For buyers, the home purchasing process can be a difficult one that comes with a lot of questions. They may wonder, do the appliances stay? Will the built-in bar stools come with the house? Should a carbon monoxide detector be installed before the sale is finalized?
These questions are still relevant, but with the latest advances in home technology, you are probably hearing some new questions. Does the smart thermostat stay? What about the smart lock and security system? How do the smart switches work?
More sellers are viewing smart technology as an added value upgrade to their homes, and many are willing to install it to boost the chances of a sale. As such, it’s imperative that real estate agents familiarize themselves with popular smart devices, so they can be an asset to both buyers and sellers when questions come up.
It’s helpful to determine up front whether you’re dealing with a smart home or just a home with a lot of smart stuff. Smart homes have a brain through which many aspects of the home, such as audio, lighting, curtains, security, and thermostats, can be controlled. A smart home may be controlled by voice commands, phone commands via an app, or a website. The general rule of thumb is that a home should have at least three connected devices to be considered a smart home.
More likely than not, you’re showing a home with smart stuff that has been installed and possibly linked together over time. As such, it’s important to take note of all the smart technology that’s been implemented and how it can be used. Before a showing, ask the seller to walk you through the smart technology in the home, providing a demo of how it’s controlled. Pay attention to how the technology is accessed. Does it use an app? Is there a password? The method of access will provide clues as to how the transfer from buyer to sell will be addressed.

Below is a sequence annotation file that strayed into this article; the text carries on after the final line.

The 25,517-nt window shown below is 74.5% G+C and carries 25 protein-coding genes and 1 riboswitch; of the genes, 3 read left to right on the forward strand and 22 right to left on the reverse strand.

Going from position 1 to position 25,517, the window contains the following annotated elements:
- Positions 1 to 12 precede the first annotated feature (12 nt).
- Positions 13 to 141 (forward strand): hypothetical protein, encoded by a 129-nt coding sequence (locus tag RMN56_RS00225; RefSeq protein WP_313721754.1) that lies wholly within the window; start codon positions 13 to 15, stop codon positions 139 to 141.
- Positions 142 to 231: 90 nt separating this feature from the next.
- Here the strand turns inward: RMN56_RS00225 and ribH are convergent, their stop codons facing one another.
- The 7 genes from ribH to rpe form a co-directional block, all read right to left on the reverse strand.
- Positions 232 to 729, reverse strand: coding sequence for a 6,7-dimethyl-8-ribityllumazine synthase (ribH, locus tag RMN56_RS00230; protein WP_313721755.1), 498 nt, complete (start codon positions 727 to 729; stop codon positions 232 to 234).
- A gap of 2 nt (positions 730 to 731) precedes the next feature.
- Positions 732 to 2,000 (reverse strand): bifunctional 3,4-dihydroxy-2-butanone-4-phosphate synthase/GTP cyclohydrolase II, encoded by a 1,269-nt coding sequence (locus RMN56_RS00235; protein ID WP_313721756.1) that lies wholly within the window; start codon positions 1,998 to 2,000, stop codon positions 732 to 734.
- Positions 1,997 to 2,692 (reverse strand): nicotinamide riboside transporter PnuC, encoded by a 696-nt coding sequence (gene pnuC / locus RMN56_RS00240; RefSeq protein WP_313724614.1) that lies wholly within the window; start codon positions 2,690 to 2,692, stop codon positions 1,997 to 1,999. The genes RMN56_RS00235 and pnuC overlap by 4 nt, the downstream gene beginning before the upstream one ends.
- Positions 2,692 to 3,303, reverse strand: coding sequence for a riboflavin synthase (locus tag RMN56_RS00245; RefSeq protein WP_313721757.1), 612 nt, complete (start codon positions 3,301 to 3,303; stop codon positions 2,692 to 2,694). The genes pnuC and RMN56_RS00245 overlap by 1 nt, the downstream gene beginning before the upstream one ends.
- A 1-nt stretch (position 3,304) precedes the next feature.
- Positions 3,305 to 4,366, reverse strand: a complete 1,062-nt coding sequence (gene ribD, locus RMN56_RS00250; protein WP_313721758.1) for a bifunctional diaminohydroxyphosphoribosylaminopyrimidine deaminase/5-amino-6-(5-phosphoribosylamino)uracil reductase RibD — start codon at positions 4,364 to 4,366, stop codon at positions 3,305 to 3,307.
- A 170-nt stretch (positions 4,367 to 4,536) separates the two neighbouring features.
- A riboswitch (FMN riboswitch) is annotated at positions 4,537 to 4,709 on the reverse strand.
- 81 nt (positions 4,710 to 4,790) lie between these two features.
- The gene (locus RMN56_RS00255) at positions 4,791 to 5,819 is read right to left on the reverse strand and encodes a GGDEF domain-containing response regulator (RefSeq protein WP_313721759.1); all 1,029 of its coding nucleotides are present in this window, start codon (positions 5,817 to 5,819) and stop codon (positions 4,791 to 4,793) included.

If you’re listing or showing a home that includes smart technology and the technology is staying with the house, consider the following:
Create an inventory of all connected devices, including any manuals, manufacturer information, warranties and websites. Look for garage doors, thermostats, lighting systems, smoke detectors, sprinklers, appliances, security systems, etc.
Confirm with the sellers that they will be relinquishing administrative access to these devices. This can usually be achieved by restoring all smart devices to their original factory settings.
Disable connectivity as necessary.
Reset access and guest codes for garage door openers or security systems as needed.
The goal should be to move the authority for any smart devices from seller to buyer, protecting everyone’s personal information during the transition. Both parties are going through a major life event and are relying on their real estate agent to guide them through the process. Take the time to understand everything that’s hooked up in the home you’re showing, so you can help both the buyer and seller in closing the deal.
This post was written by Alison M. Alison M. is a Regulatory Analyst at Acuity. During the work day, Alison helps keep Acuity in compliance with the ever-changing laws and regulations in the states in which Acuity operates. Prior to her role at Acuity, Alison worked as a paralegal, serving clients filing for bankruptcy, facing criminal defense charges, or claiming personal injury after an auto accident. Outside the work day, Alison does a lot of yoga, cooks a lot of good food, and spends a lot of quality time with her husband and dog.